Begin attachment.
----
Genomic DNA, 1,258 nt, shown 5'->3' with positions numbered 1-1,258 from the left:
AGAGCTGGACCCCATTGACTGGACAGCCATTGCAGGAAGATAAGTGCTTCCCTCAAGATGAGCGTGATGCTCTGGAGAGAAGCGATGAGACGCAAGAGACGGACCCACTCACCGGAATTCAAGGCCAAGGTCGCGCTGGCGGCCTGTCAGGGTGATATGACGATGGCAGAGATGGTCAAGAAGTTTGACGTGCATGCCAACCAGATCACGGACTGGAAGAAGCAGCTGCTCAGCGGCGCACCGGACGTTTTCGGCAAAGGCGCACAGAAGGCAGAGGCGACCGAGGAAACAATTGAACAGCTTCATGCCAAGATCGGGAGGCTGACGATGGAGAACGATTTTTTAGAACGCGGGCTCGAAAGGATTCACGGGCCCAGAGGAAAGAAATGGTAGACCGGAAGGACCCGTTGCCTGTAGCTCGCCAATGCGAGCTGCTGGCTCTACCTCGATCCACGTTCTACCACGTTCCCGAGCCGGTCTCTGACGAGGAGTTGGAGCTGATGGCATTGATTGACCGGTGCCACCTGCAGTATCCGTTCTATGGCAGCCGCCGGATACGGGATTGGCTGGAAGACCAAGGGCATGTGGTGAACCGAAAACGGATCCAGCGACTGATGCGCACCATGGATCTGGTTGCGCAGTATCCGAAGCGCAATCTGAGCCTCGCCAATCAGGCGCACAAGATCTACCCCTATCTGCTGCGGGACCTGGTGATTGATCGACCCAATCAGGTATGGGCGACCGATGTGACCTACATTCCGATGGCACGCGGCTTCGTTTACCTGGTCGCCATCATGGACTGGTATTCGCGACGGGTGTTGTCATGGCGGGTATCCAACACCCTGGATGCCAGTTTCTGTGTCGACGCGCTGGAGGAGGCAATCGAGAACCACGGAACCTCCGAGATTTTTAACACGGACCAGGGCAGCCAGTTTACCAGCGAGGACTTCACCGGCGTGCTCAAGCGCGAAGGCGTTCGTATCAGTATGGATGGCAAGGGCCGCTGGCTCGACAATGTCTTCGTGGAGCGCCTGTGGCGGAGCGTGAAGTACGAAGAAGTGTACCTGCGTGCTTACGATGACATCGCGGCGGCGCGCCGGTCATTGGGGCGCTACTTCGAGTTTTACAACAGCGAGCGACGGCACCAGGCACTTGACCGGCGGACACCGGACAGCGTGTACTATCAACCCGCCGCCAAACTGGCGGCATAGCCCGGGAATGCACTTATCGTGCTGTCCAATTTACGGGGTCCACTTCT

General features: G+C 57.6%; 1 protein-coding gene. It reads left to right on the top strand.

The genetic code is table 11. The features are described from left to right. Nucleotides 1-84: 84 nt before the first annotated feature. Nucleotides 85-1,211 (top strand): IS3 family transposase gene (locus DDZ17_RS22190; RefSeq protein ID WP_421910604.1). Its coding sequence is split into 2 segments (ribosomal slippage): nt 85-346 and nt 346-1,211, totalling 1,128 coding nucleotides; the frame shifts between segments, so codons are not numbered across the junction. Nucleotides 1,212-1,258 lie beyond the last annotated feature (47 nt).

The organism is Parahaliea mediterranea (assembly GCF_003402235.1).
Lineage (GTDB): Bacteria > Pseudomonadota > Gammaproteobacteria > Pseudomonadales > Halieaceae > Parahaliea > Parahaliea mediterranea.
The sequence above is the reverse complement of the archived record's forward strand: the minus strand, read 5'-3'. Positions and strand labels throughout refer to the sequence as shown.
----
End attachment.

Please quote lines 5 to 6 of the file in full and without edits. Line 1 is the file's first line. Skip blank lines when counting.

The organism is Parahaliea mediterranea (assembly GCF_003402235.1).
Lineage (GTDB): Bacteria > Pseudomonadota > Gammaproteobacteria > Pseudomonadales > Halieaceae > Parahaliea > Parahaliea mediterranea.